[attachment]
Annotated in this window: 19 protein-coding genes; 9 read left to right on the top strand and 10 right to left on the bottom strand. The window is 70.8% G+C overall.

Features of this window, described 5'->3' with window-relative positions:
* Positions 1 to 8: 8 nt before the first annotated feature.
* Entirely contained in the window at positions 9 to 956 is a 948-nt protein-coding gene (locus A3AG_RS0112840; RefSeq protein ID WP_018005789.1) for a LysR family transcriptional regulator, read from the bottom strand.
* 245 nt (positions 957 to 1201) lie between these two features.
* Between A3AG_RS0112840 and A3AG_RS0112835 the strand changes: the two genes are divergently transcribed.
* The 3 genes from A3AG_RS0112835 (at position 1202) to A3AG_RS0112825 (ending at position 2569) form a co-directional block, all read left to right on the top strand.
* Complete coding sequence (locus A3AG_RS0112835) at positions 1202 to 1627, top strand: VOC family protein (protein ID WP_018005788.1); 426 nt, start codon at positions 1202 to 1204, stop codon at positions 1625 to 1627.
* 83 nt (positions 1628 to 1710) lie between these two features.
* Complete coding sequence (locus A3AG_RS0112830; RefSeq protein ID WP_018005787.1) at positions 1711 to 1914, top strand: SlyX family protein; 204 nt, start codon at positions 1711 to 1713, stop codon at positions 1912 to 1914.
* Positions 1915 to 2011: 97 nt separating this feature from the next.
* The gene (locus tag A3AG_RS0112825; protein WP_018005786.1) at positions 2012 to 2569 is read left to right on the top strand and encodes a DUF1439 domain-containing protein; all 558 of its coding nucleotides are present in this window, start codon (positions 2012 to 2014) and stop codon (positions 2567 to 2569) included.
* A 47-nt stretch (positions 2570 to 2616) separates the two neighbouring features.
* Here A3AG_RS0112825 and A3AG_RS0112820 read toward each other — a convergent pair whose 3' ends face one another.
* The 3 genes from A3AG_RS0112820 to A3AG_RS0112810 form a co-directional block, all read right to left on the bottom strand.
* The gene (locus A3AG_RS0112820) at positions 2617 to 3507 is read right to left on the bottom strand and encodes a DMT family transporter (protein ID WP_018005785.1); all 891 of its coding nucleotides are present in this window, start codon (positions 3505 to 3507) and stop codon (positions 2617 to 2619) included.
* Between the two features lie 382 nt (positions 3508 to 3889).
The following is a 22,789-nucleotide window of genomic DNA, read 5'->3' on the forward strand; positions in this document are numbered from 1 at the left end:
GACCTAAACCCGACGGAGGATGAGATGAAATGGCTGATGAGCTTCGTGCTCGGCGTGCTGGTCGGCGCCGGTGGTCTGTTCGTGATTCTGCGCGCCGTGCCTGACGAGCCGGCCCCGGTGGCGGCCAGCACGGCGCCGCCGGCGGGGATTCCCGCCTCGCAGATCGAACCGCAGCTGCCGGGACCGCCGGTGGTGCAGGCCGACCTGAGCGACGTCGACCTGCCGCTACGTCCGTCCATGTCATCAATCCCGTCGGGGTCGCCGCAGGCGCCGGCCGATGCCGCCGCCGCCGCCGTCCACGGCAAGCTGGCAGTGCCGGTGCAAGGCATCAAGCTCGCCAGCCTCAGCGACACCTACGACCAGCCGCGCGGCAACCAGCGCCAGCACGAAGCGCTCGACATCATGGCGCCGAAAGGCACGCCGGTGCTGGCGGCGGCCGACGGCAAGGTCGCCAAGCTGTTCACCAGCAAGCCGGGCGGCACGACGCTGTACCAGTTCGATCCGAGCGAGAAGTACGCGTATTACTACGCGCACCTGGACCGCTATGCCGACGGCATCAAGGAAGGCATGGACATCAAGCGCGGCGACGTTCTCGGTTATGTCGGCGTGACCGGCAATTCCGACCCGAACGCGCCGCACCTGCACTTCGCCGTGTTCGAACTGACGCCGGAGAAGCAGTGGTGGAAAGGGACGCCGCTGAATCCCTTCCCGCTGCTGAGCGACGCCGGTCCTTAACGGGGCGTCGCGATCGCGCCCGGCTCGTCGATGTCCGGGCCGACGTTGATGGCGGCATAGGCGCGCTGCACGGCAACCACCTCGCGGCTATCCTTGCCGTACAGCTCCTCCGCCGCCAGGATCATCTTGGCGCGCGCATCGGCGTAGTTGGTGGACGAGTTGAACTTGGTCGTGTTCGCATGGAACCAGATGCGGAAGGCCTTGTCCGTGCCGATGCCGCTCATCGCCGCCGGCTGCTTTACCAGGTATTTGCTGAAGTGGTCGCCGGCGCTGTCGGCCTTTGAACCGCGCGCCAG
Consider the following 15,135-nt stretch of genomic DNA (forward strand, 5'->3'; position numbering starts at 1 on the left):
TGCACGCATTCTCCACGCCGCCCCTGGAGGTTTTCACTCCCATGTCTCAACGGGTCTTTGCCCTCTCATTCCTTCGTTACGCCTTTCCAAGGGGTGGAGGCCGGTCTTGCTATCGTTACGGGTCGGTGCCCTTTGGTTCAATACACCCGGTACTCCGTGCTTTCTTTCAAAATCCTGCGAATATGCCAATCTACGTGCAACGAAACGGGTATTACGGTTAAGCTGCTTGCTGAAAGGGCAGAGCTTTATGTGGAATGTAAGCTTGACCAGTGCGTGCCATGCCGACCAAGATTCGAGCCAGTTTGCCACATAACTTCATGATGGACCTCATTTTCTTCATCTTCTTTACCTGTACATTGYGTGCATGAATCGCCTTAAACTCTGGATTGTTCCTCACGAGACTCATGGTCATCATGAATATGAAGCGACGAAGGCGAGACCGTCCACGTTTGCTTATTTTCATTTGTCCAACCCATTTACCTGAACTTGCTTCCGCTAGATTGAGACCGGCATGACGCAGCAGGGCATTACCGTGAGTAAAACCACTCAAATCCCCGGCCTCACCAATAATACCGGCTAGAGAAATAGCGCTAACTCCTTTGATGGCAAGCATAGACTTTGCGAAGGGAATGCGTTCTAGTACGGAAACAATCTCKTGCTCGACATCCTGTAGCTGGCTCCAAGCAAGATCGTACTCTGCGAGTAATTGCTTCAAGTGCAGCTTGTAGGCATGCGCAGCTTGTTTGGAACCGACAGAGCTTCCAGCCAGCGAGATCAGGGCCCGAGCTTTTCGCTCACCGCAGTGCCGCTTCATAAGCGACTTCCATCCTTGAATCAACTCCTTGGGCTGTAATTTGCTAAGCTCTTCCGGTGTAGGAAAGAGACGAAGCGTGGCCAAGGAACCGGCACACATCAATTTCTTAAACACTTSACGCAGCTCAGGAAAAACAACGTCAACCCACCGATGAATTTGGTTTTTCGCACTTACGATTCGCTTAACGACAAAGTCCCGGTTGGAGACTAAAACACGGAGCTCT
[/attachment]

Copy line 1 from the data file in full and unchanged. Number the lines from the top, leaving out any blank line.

Annotated in this window: 19 protein-coding genes; 9 read left to right on the top strand and 10 right to left on the bottom strand. The window is 70.8% G+C overall.